The Federal Government’s annual budget has outlined Labor’s plan to cut more than $3 billion worth of Higher Education Loan Program (HELP) debt and restructure the way student support loans are indexed.

The proposed change would cap the yearly HELP indexation at the lower rate of either the Consumer Price Index (CPI) or Wage Price Index (WPI), retroactively lowering the index rate from last year and this year.

If legislation is passed, 2023’s index rate spike of 7.1 per cent will be reduced to 3.1 per cent and this year’s 4.7 per cent will become 4 per cent.

Prime Minister Anthony Albanese said in an opinion piece for that these reforms would make HECS fairer.

“This is real cost of living relief that will make a real difference to people,” the Prime Minister said.

“We’re proud to be backing the hard work and aspiration of Australians looking to better themselves by studying at university or TAFE.”

Shadow Minister for Education Sarah Henderson said in a media release that Labor hasn’t acted with urgency.

“[Education Minister] Jason Clare has been sitting on the recommended changes to HELP indexation since last December.”

The proposed changes are based on one of 47 recommendations included in the final report from the Australian Universities Accord, which was delivered to the education minister in December and released publicly in February.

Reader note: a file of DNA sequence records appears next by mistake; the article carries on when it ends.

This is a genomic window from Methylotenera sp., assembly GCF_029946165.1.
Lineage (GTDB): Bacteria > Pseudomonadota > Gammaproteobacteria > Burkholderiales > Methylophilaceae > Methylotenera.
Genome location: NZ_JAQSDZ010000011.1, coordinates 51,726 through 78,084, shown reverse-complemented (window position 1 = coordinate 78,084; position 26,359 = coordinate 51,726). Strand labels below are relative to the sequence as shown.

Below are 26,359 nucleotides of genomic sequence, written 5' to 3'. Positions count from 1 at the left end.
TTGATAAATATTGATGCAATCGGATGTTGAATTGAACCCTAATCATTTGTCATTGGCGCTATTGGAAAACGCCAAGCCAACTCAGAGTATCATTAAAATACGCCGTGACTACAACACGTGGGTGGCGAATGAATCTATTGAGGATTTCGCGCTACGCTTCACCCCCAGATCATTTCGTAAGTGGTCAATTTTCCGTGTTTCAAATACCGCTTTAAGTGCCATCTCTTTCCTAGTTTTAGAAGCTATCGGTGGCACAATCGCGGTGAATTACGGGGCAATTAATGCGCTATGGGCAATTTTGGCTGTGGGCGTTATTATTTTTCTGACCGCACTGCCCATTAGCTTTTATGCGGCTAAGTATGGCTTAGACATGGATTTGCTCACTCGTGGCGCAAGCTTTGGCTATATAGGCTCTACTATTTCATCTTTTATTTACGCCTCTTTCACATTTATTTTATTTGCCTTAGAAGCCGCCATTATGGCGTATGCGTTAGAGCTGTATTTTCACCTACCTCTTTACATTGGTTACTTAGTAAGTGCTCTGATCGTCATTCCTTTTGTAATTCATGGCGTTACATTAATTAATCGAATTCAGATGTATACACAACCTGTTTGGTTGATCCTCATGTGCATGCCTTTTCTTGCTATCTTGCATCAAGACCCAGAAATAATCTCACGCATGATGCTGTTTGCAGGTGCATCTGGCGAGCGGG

The Australian Universities Accord was a 12-month review of Australia’s higher education system which had the goal of creating recommendations and performance targets that improve the quality, accessibility, affordability, and sustainability of higher education as well as the long-term security and prosperity of the sector.

Independent MP Dr Monique Ryan created an online petition in March that urged the Government to change how HECS debts are indexed.

University student Luca Thompson is completing his master’s degree and is one of more than 288,000 signatories of Dr Ryan’s petition. He said the proposed changes are a good first step.

“I am very concerned about the amount of debt I’m going to accrue and how this will affect my borrowing power in the future for a home,” he said.

“Tertiary education should be free and accessible, or at least more affordable, to anyone regardless of their socioeconomic status.”

In the budget, the Government said that switching to the lower rate between CPI and WPI will fix a flaw in our student loan system and ensure that growth in debt won’t outpace wages again.


Source: ABS CPI Data, ABS WPI Data, ATO, 2024 Budget


Higher education policy expert Andrew Norton from the Australian National University argued in a blog post that the Government’s overhaul looks like a better political solution in theory than in action, suggesting that once legislation is passed WPI rates will be above CPI rates again.

By backdating the changes anyone with debt indexed at the higher CPI-based rate in 2023 will receive a credit that reduces their outstanding loan by, on average, $1,200.

A HELP debt credit estimator is available on the Department of Education website.